Category Archives: The Moon
Looking for a great gift for your favorite astronomy fan (even if that happens to be yourself?) Then check out this very cool 2014 Moon Calendar from Ashland Astronomy Studio in Oregon — it shows you an entire year of Moon phases, eclipses and other lunar events so you’ll always be in tune with the Moon!
I’ve got mine up right now even though it’s a couple of months early… it looks that nice on my wall!
The Moon may not have any air to breathe, but it does have a very thin exosphere — a diffuse layer of molecules held by gravity above its surface that sometimes traps some of the very fine lunar dust in suspension via electrostatic activity. (In fact this very evening, at 11:27 pm EDT, Sept. 6, NASA’s LADEE mission will launch to study that dust suspended in the lunar exosphere.)
Now while you couldn’t take a whiff of the dust on the Moon directly (and if you have allergies, you probably wouldn’t want to) many of the Apollo astronauts reported that the super-fine Moon dust on their suits smelled like burnt gunpowder once they returned to the breathable environment inside the landing modules. But why? Find out here.
Moondust. “I wish I could send you some,” says Apollo 17 astronaut Gene Cernan. Just a thimbleful scooped fresh off the lunar surface. “It’s amazing stuff.”
Feel it—it’s soft like snow, yet strangely abrasive.
Taste it—”not half bad,” according to Apollo 16 astronaut John Young.
Sniff it—”it smells like spent gunpowder,” says Cernan.
Ultimately there may be a correlation between the smell of fresh spring rain here on Earth and the “lovely odor” of sharp, powdery dust on the Moon!
Apollos 11, 12, 14, 15, 16, and 17 all successfully delivered men to the Moon between the summer of ’69 and December 1972, but do you know where on the lunar surface they each landed? This awesome vintage map from NASA points each site out (and is a great lunar atlas as well.)
With four of the six planned lunar missions completed, this chart has been prepared to show the various areas of the lunar “nearside” to be visited by astronauts representing the NASA Apollo program. Apollo’s 11, 12, 14 and 15 are shown at their respective landing points. Apollo 16 and Apollo 17, planned for later this year at Descartes and Taurus Littrow, respectively, also are depicted on the map.
The map was created in March 1972, prior to the launches of Apollo 16 and 17.
All I can think is how good it would look printed large and mounted on the wall of my office. Yes…yes…. very good indeed.
Note: Reposted/updated article from 2012.
“That’s one small step for a man… one giant leap for mankind.”
I’m not sure what else need be said about the significance of what happened on this day in 1969, 44 years ago… it was a shining moment in human history, and will be — should be — remembered forever as an example of what people can achieve when challenged, driven and inspired.
Maybe more giant leaps have been made since then, and undoubtedly more will be made in the future, but this was the first… and to this date, still very much the biggest.
Read the rest of this entry
If you haven’t heard, tomorrow (June 23) will bring the closest full Moon of the year, which will make it appear big and bright in the night sky — a so-called “Supermoon.” But what does this really mean and how does it happen? Dr. Michelle Thaller of NASA’s Goddard Space Flight Center explains:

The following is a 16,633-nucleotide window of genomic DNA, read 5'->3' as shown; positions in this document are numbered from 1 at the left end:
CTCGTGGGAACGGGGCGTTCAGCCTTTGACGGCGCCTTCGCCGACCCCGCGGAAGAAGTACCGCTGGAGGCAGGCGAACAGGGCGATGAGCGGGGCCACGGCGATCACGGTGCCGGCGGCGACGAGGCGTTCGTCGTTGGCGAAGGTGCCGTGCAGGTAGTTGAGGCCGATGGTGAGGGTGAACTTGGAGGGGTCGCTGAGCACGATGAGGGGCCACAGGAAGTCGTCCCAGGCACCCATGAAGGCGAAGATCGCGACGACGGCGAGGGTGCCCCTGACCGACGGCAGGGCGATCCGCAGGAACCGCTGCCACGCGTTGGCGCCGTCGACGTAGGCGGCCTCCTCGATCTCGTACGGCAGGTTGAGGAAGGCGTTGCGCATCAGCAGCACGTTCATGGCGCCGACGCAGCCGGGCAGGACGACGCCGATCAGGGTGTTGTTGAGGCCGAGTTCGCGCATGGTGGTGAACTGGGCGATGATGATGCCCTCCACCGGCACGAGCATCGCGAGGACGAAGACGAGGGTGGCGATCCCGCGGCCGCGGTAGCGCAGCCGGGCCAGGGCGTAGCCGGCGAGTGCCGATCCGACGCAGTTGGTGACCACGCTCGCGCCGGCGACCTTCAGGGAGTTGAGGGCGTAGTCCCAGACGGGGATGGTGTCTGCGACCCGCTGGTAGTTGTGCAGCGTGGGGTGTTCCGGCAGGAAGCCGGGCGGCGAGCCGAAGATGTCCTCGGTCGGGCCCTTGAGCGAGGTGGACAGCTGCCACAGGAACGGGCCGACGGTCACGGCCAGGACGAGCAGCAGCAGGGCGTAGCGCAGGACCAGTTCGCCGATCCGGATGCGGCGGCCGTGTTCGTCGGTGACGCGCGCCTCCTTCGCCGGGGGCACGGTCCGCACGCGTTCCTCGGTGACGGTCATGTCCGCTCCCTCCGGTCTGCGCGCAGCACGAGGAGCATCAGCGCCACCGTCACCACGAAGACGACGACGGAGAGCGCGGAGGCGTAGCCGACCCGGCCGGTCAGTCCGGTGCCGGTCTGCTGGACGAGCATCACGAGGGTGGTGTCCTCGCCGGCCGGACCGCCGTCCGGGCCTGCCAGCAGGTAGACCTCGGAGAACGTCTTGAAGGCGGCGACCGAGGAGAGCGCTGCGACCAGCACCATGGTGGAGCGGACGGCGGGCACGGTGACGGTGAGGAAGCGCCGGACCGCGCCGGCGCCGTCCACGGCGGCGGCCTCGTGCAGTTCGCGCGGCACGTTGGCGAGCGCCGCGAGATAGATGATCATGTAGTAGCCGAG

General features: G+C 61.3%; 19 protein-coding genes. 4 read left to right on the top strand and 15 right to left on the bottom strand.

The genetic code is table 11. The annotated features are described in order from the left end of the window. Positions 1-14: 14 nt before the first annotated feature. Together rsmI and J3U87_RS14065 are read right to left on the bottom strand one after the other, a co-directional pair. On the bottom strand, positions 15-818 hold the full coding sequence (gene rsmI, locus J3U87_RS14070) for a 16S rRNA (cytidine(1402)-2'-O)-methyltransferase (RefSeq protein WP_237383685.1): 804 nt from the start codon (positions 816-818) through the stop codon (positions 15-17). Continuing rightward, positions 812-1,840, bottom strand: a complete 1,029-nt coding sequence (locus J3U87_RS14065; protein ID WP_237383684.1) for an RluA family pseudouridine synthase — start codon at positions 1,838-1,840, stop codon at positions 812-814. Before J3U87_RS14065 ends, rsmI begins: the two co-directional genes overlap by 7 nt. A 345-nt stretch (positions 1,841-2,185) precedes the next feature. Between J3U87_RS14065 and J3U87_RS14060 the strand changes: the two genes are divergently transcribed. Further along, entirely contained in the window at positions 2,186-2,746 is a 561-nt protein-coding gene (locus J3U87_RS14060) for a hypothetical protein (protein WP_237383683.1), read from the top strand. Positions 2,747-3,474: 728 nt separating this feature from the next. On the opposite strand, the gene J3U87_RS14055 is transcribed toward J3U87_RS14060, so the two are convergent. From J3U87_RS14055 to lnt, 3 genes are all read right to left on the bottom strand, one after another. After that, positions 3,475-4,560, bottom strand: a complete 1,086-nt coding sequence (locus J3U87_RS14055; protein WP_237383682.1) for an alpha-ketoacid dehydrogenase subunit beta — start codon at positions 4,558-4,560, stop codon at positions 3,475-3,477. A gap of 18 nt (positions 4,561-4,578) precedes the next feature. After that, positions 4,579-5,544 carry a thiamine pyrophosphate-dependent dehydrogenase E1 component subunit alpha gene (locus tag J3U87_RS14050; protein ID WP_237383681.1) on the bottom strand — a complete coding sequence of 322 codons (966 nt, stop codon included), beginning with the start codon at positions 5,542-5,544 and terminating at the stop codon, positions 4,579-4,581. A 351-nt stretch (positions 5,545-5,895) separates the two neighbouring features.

While a lot of media outlets have been making a big deal out of the Supermoon, it’s really quite a natural and cyclical event… Read the rest of this entry
Totality — that brief period during a solar eclipse when the Moon is completely centered in front of the Sun’s disk — is a truly amazing sight, so much so that many people who have seen it once (a privileged group that doesn’t include me, sadly!) will travel across the globe in an effort witness it again and again.
During solar eclipse totality the sky not only becomes dark, dropping the temperature and sometimes even allowing stars to be seen, but also the Sun’s outer atmosphere is revealed around the silhouette of the Moon for a few short moments. Unfortunately this is not easily captured on camera because of the rapidly changing lighting situations, and when it is it pales in comparison to the real thing (or so I hear.)
The video above, taken during the November 14 eclipse from Queensland, shows the moments of totality pretty nicely although the streamer effect can’t really be made out. Still, we get a good idea of how the light changes and we can see another effect called “Baily’s Beads”, where sunlight peeks through some of the relief of the Moon’s terrain along its outer limb. Also the “diamond ring” effect can be seen as the Sun is uncovered.
Enjoy, and thanks to YouTube user solareclipse eclipsevidgvale for the upload!
Today, tens of thousands of people are gathering in northeastern Australia to witness one of the most amazing and dramatic astronomical events known: a total solar eclipse. At 2:39 p.m. EDT (19:39 UT) the Moon will begin to pass in front of the Sun for viewers around Cairns, Australia, leading up to a brief period of totality at 5:12 p.m. EDT (22:12 UT). At this time, the Sun will be completely blocked by the disk of the Moon, revealing the wispy strands of the Sun’s outer corona. It will be a spectacular view that’s possible at no other time, and will give scientists a chance to study some curious aspectsof the Sun’s atmosphere.
“On a scale of one to ten, a total solar eclipse is a MILLION.” – Fred Espenak, aka “Mr. Eclipse“